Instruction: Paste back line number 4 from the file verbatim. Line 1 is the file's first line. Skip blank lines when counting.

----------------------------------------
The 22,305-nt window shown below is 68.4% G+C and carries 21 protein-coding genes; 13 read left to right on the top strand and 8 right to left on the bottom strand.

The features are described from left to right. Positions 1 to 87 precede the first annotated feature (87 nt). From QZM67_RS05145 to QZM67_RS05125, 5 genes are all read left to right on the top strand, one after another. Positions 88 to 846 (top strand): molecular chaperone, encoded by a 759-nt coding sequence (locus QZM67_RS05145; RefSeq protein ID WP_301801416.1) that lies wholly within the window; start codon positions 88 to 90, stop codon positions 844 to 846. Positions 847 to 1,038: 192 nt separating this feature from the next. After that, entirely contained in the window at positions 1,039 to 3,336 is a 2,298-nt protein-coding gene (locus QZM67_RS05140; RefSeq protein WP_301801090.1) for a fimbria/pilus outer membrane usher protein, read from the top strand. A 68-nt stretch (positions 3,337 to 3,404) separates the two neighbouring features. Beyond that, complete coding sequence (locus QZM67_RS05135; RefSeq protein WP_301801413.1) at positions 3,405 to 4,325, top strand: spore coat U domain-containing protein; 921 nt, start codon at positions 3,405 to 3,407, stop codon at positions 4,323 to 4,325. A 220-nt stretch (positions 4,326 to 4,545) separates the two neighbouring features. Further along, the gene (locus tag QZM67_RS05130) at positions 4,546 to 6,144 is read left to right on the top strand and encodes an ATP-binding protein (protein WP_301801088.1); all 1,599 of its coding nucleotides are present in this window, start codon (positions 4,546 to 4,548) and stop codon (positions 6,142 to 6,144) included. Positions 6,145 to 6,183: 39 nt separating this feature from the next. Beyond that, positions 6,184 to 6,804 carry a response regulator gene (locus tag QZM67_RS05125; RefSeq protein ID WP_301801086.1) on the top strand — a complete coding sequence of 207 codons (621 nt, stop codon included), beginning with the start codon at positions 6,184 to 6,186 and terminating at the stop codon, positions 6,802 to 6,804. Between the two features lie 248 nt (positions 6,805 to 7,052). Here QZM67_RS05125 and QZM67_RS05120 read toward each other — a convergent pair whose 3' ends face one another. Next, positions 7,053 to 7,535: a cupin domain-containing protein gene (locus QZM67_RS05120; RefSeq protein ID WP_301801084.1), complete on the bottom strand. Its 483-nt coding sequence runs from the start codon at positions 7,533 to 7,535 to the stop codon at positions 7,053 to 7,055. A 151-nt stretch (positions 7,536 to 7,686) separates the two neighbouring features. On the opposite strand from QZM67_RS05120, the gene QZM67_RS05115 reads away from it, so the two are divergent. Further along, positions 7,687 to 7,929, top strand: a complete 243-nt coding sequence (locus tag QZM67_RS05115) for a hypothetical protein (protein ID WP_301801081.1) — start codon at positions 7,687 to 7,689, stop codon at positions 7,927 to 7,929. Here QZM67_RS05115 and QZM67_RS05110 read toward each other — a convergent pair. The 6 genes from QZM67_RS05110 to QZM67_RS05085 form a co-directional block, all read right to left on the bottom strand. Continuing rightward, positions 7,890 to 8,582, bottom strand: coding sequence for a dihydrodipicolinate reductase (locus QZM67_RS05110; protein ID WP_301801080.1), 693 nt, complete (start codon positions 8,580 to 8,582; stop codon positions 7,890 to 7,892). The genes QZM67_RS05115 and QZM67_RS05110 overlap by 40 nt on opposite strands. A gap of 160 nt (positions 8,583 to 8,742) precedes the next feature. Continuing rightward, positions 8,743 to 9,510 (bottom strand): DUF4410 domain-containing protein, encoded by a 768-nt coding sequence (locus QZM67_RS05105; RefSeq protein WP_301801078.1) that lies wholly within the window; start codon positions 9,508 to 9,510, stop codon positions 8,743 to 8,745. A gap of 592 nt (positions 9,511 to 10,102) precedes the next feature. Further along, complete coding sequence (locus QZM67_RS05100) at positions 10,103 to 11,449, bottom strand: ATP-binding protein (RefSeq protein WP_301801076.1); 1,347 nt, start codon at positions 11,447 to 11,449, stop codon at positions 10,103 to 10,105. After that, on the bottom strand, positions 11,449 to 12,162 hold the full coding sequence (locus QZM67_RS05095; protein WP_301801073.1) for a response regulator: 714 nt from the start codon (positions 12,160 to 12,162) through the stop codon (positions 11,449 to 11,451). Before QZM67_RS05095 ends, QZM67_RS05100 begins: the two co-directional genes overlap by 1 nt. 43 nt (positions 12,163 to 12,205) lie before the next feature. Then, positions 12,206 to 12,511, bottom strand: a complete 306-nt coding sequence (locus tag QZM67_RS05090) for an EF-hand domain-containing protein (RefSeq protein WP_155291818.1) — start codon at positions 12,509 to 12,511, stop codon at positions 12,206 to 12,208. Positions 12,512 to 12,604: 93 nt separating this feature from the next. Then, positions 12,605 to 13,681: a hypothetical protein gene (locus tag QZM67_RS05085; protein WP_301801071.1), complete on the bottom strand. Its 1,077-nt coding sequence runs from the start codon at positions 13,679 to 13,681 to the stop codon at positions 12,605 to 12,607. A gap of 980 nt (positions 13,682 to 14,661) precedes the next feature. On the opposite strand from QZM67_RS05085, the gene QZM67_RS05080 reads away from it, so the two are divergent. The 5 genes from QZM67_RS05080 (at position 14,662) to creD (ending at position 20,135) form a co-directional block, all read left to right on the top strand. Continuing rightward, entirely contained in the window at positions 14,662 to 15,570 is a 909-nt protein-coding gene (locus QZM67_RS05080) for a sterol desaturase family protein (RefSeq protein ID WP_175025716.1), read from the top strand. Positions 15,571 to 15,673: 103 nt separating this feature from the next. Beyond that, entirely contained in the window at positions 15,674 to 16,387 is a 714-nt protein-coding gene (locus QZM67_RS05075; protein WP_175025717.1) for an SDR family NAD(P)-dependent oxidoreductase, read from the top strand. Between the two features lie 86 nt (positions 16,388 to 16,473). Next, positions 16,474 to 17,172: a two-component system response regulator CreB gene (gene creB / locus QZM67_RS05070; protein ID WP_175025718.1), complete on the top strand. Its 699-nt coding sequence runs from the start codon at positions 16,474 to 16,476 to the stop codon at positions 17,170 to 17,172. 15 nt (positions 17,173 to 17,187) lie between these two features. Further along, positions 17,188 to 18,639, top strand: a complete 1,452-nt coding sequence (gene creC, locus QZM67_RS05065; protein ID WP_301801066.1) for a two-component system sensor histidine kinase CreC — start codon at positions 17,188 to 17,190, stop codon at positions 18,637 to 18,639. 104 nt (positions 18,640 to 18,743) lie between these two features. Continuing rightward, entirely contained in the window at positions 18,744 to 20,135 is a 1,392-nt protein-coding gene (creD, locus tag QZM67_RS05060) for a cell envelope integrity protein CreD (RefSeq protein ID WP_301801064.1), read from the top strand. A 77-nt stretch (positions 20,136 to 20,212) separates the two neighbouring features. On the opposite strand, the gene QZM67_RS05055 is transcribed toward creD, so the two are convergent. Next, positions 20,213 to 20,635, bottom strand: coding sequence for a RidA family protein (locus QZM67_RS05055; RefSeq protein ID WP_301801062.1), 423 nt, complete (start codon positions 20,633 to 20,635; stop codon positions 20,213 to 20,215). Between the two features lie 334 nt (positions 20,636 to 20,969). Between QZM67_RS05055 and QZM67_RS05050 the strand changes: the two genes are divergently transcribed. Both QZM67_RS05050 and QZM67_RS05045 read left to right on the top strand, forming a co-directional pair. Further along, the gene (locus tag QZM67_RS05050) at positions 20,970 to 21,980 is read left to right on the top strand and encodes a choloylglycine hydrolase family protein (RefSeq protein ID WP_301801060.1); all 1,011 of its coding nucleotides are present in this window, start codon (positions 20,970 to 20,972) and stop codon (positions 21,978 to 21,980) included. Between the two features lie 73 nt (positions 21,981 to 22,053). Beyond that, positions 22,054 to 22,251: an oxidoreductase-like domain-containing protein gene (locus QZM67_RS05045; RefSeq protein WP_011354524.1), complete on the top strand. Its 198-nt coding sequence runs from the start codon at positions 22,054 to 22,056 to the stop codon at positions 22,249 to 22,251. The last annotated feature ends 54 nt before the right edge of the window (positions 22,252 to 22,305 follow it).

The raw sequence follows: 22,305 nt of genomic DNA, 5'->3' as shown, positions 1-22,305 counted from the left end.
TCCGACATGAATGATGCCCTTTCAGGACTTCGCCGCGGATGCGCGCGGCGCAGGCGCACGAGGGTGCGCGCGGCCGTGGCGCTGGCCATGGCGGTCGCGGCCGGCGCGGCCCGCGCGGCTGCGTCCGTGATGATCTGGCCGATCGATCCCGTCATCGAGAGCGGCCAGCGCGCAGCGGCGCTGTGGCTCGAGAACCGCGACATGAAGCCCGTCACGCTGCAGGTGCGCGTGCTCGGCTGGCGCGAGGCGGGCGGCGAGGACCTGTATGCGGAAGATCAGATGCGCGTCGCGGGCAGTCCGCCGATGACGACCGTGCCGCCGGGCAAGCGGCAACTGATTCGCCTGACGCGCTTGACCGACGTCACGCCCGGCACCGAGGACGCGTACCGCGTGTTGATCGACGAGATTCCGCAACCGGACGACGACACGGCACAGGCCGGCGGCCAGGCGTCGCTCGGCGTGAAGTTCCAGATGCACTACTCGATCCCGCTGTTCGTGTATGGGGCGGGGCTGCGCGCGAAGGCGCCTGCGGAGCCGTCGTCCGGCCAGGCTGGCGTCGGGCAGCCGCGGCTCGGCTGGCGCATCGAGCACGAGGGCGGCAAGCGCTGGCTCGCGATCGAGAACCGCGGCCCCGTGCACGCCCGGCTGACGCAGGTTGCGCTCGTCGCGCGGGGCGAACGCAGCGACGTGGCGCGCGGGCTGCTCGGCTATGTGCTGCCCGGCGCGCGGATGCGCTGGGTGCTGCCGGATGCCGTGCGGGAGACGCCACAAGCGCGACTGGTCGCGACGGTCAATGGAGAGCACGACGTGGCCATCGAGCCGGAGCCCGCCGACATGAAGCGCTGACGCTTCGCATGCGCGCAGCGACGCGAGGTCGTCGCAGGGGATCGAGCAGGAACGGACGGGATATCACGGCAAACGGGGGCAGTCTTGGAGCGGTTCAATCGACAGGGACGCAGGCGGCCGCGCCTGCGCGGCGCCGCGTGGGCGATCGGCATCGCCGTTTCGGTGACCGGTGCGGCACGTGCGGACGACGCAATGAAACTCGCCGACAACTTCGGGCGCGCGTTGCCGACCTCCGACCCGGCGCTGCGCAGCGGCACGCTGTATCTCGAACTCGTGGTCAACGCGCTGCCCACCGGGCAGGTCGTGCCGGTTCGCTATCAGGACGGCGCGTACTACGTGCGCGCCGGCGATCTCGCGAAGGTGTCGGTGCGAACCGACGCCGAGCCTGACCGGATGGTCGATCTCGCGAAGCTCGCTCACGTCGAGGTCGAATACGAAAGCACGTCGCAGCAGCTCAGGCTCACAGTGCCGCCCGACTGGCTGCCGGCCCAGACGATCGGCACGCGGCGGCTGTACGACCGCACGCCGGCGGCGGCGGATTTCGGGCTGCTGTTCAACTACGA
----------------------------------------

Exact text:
TCCGACATGAATGATGCCCTTTCAGGACTTCGCCGCGGATGCGCGCGGCGCAGGCGCACGAGGGTGCGCGCGGCCGTGGCGCTGGCCATGGCGGTCGCGGCCGGCGCGGCCCGCGCGGCTGCGTCCGTGATGATCTGGCCGATCGATCCCGTCATCGAGAGCGGCCAGCGCGCAGCGGCGCTGTGGCTCGAGAACCGCGACATGAAGCCCGTCACGCTGCAGGTGCGCGTGCTCGGCTGGCGCGAGGCGGGCGGCGAGGACCTGTATGCGGAAGATCAGATGCGCGTCGCGGGCAGTCCGCCGATGACGACCGTGCCGCCGGGCAAGCGGCAACTGATTCGCCTGACGCGCTTGACCGACGTCACGCCCGGCACCGAGGACGCGTACCGCGTGTTGATCGACGAGATTCCGCAACCGGACGACGACACGGCACAGGCCGGCGGCCAGGCGTCGCTCGGCGTGAAGTTCCAGATGCACTACTCGATCCCGCTGTTCGTGTATGGGGCGGGGCTGCGCGCGAAGGCGCCTGCGGAGCCGTCGTCCGGCCAGGCTGGCGTCGGGCAGCCGCGGCTCGGCTGGCGCATCGAGCACGAGGGCGGCAAGCGCTGGCTCGCGATCGAGAACCGCGGCCCCGTGCACGCCCGGCTGACGCAGGTTGCGCTCGTCGCGCGGGGCGAACGCAGCGACGTGGCGCGCGGGCTGCTCGGCTATGTGCTGCCCGGCGCGCGGATGCGCTGGGTGCTGCCGGATGCCGTGCGGGAGACGCCACAAGCGCGACTGGTCGCGACGGTCAATGGAGAGCACGACGTGGCCATCGAGCCGGAGCCCGCCGACATGAAGCGCTGACGCTTCGCATGCGCGCAGCGACGCGAGGTCGTCGCAGGGGATCGAGCAGGAACGGACGGGATATCACGGCAAACGGGGGCAGTCTTGGAGCGGTTCAATCGACAGGGACGCAGGCGGCCGCGCCTGCGCGGCGCCGCGTGGGCGATCGGCATCGCCGTTTCGGTGACCGGTGCGGCACGTGCGGACGACGCAATGAAACTCGCCGACAACTTCGGGCGCGCGTTGCCGACCTCCGACCCGGCGCTGCGCAGCGGCACGCTGTATCTCGAACTCGTGGTCAACGCGCTGCCCACCGGGCAGGTCGTGCCGGTTCGCTATCAGGACGGCGCGTACTACGTGCGCGCCGGCGATCTCGCGAAGGTGTCGGTGCGAACCGACGCCGAGCCTGACCGGATGGTCGATCTCGCGAAGCTCGCTCACGTCGAGGTCGAATACGAAAGCACGTCGCAGCAGCTCAGGCTCACAGTGCCGCCCGACTGGCTGCCGGCCCAGACGATCGGCACGCGGCGGCTGTACGACCGCACGCCGGCGGCGGCGGATTTCGGGCTGCTGTTCAACTACGA